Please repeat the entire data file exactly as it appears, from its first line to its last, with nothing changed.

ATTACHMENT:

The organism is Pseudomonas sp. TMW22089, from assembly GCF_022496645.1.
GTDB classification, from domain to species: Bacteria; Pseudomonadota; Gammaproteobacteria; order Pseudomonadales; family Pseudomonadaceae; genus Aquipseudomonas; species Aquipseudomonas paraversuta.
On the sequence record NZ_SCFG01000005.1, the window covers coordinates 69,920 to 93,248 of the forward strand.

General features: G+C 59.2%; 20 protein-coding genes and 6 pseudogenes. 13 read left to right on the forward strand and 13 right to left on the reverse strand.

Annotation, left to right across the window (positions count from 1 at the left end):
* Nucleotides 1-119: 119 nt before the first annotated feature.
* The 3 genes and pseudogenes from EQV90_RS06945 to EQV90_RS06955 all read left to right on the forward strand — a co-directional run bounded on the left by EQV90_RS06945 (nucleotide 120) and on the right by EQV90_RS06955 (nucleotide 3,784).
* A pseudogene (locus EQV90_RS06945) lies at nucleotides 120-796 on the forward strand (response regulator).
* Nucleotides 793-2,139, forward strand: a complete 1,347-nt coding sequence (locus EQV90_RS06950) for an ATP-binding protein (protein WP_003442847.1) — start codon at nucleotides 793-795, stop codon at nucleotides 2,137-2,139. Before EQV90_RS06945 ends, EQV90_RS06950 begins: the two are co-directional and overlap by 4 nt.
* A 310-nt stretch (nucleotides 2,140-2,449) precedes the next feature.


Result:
The organism is Pseudomonas sp. TMW22089, from assembly GCF_022496645.1.
GTDB classification, from domain to species: Bacteria; Pseudomonadota; Gammaproteobacteria; order Pseudomonadales; family Pseudomonadaceae; genus Aquipseudomonas; species Aquipseudomonas paraversuta.
On the sequence record NZ_SCFG01000005.1, the window covers coordinates 69,920 to 93,248 of the forward strand.

General features: G+C 59.2%; 20 protein-coding genes and 6 pseudogenes. 13 read left to right on the forward strand and 13 right to left on the reverse strand.

Annotation, left to right across the window (positions count from 1 at the left end):
* Nucleotides 1-119: 119 nt before the first annotated feature.
* The 3 genes and pseudogenes from EQV90_RS06945 to EQV90_RS06955 all read left to right on the forward strand — a co-directional run bounded on the left by EQV90_RS06945 (nucleotide 120) and on the right by EQV90_RS06955 (nucleotide 3,784).
* A pseudogene (locus EQV90_RS06945) lies at nucleotides 120-796 on the forward strand (response regulator).
* Nucleotides 793-2,139, forward strand: a complete 1,347-nt coding sequence (locus EQV90_RS06950) for an ATP-binding protein (protein WP_003442847.1) — start codon at nucleotides 793-795, stop codon at nucleotides 2,137-2,139. Before EQV90_RS06945 ends, EQV90_RS06950 begins: the two are co-directional and overlap by 4 nt.
* A 310-nt stretch (nucleotides 2,140-2,449) precedes the next feature.